In a civilised and mature society, the complexities of social and spiritual problems and mysteries of the universe can be understood through philosophy. History shows that in the early stages of civilisation, religion played an important role to unfold secrets of the unknown. Generally, the format of religious teaching was poetry. People achieved spiritual satisfaction by chanting hymns and songs.
In an attempt to construct a system of knowledge based on rationalism, gradually societies moved from poetry to prose and philosophy emerged as a system for analysing and understanding rapidly evolving society in order to build a system of conduct, thought and governance. Societies matured through many philosophical systems, as the creation of new ideas and thoughts prevents stagnation so that society remains dynamic and active to confront new challenges. Philosophical ideas criticise outdated traditions and values, replacing them with new ones and enabling society to positively respond to new challenges.
The roots of western civilisation can be traced to ancient Greece, home to great philosophers and thinkers. In the medieval period religion repressed the creation of new ideas but Renaissance opened the gates of knowledge and produced new philosophies. Philosophical thought weakened religious extremism and led to liberalism and democracy involved the masses in political activities.
In ancient India, several schools of philosophy explored social and moral issues in pursuit of understanding the world and human existence. The ancient sages left behind a rich heritage for future generations by continuously producing philosophers and thinkers.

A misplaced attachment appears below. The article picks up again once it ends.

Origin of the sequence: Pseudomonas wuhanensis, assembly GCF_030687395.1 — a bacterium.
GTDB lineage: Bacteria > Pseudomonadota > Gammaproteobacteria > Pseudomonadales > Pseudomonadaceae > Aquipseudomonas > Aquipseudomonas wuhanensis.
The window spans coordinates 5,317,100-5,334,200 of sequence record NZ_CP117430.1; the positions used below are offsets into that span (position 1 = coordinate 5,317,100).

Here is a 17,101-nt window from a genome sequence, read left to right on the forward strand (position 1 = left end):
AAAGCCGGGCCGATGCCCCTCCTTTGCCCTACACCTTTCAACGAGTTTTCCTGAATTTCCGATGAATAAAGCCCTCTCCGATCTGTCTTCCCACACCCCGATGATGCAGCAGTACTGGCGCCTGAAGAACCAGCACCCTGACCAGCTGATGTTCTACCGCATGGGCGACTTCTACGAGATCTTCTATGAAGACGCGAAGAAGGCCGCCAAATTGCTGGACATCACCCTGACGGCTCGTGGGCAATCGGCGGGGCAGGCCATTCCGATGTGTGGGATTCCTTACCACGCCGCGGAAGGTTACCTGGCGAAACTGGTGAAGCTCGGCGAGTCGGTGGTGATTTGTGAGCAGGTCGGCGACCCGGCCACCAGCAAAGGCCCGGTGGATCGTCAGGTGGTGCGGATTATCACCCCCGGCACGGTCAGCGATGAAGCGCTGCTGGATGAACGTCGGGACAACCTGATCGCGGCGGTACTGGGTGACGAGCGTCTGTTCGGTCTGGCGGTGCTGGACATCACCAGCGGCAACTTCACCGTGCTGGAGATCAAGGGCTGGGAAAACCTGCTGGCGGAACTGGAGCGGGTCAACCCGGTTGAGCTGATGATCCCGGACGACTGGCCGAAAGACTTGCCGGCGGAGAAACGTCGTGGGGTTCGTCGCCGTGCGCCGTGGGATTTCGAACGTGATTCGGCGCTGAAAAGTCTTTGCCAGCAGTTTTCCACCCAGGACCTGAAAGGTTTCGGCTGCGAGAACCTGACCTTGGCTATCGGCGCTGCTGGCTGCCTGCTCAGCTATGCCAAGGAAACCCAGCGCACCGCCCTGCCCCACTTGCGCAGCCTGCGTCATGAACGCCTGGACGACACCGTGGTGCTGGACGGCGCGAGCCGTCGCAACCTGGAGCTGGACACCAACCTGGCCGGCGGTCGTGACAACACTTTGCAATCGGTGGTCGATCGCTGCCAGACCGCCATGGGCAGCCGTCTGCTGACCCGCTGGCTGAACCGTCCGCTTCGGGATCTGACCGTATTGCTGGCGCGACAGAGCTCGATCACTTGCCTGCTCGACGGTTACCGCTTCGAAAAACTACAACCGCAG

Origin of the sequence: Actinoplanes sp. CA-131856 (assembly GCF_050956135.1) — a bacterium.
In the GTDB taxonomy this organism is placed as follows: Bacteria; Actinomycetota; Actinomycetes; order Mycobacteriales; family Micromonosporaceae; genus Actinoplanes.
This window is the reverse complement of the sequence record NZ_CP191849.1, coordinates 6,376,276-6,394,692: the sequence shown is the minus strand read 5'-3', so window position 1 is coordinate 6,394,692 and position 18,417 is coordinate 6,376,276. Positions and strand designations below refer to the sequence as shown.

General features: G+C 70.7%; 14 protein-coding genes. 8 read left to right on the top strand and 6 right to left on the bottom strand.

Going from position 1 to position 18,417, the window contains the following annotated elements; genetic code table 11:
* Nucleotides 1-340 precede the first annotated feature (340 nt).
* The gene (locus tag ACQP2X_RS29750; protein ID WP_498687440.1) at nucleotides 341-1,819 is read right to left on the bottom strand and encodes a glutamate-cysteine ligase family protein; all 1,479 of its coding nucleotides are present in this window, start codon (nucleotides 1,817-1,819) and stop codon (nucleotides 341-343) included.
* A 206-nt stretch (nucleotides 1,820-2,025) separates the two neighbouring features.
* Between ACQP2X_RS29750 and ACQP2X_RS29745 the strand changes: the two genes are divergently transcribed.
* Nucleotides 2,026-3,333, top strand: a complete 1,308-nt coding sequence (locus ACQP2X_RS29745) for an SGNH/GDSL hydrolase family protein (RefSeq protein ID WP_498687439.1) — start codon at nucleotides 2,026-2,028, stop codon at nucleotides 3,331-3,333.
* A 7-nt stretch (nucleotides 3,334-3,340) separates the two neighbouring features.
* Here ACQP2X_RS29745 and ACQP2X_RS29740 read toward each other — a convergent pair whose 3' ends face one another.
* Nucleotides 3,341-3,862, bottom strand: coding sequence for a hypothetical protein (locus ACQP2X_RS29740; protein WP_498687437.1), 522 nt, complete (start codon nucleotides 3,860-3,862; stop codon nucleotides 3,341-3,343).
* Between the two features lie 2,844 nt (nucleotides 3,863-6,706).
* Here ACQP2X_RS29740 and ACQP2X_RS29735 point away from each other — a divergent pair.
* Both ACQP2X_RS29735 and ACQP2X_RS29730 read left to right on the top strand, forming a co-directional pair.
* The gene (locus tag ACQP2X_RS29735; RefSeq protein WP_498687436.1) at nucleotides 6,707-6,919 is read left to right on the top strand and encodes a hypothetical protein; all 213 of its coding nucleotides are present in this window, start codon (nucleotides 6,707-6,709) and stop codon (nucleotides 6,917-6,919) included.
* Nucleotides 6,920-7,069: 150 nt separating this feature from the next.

Influenced by Greek philosophers, Muslim society turned its attention to philosophy for a brief period. Under the patronage of Mamoon, the Abbasid caliph, a religious movement called Mu’tazila emerged and subsequently became one of the most important theological schools of Islam. Since it raised questions prohibited by religion, the epistles titled Akhwab as safa compiled by this group of Muslim thinkers were published anonymously due to the fear of orthodoxy.
Muslim philosophers, including Razi, Farabi, Ibn Sina and Ibn Rushd, were criticised by Ghazali for the illegitimate use of reason and he presented this most important and influential critique in his famous text Tahafatul Filasafa, or The incoherence of the Philosophers. Ulema or religious scholars were wary of philosophical ideas which created doubts and challenged religious belief and dogma. As a result of this opposition, philosophers were excluded from the mainstream of Muslim thought.
Abul Fazl, eminent historian and thinker of the Mughal era, was condemned by his contemporary ulema. For Muslims of India, the teachings of Shaikh Ahmad Sirhandi and Shah Waliullah were more popular as they revived their old glory and true Islamic spirit. Even today, liberal and enlightened philosophers are marginalised and treated as outcastes.
Iqbal, who is known as the philosophical poet, in one of his letters, prohibited Muslims the study of philosophy. When the seminary of Deoband was founded in 1867, the subject of philosophy was excluded from the curriculum.
In nearly every Muslim society, leading intellectuals are either poets or ulema and their ideology is based on emotion. As there are no philosophers, reasoning and debate are mostly absent. Moreover, there is such a domination of orthodoxy that no intellectual would dare to present a challenge. The result is stagnation of intellectual thought.
Sometime, some liberals turn to western philosophy for guidance. Generally for independent thinkers, the environment is hostile and claustrophobic. Society is dominated by passion and we resort to solving all our problems emotionally without logical thinking. The absence of reason blocks our creativity.
This is why not only philosophy but social sciences are also not welcome in our society. Experts of information technology are clueless about understanding or responding to modern challenges. According to a German saying we are producing ‘Foch Idiot’ or subject idiots who are ignorant of their own surroundings. Despite being educated, these men and women are incapable of reforming society.
Presently, Pakistani society is in a grip of emotion which is a fertile ground for extremism and religious narrow-mindedness.
The emergence of philosophers and thinkers can rid society of stagnation but to achieve this we have to lay down foundations of new traditions of intellectualism based on reason and rationalism.